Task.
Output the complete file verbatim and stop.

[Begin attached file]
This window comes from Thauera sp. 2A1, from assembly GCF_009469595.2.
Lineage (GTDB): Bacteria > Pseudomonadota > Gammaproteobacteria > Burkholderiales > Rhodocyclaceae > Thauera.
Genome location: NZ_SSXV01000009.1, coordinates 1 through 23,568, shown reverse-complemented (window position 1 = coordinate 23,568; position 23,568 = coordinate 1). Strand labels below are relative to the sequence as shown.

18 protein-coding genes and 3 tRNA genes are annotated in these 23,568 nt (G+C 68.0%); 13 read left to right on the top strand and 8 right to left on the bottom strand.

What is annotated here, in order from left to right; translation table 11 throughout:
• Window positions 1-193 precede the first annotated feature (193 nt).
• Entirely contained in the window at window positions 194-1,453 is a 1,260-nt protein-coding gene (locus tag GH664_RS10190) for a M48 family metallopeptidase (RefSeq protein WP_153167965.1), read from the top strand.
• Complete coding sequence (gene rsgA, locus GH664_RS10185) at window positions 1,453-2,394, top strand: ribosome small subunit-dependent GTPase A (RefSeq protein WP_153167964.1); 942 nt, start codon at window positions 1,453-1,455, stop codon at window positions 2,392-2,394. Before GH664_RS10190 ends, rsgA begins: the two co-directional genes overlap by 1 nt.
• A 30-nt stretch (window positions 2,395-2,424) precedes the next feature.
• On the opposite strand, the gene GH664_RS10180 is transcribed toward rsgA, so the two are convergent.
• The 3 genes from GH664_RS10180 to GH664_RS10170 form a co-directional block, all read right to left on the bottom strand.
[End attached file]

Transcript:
This window comes from Thauera sp. 2A1, from assembly GCF_009469595.2.
Lineage (GTDB): Bacteria > Pseudomonadota > Gammaproteobacteria > Burkholderiales > Rhodocyclaceae > Thauera.
Genome location: NZ_SSXV01000009.1, coordinates 1 through 23,568, shown reverse-complemented (window position 1 = coordinate 23,568; position 23,568 = coordinate 1). Strand labels below are relative to the sequence as shown.

18 protein-coding genes and 3 tRNA genes are annotated in these 23,568 nt (G+C 68.0%); 13 read left to right on the top strand and 8 right to left on the bottom strand.

What is annotated here, in order from left to right; translation table 11 throughout:
• Window positions 1-193 precede the first annotated feature (193 nt).
• Entirely contained in the window at window positions 194-1,453 is a 1,260-nt protein-coding gene (locus tag GH664_RS10190) for a M48 family metallopeptidase (RefSeq protein WP_153167965.1), read from the top strand.
• Complete coding sequence (gene rsgA, locus GH664_RS10185) at window positions 1,453-2,394, top strand: ribosome small subunit-dependent GTPase A (RefSeq protein WP_153167964.1); 942 nt, start codon at window positions 1,453-1,455, stop codon at window positions 2,392-2,394. Before GH664_RS10190 ends, rsgA begins: the two co-directional genes overlap by 1 nt.
• A 30-nt stretch (window positions 2,395-2,424) precedes the next feature.
• On the opposite strand, the gene GH664_RS10180 is transcribed toward rsgA, so the two are convergent.
• The 3 genes from GH664_RS10180 to GH664_RS10170 form a co-directional block, all read right to left on the bottom strand.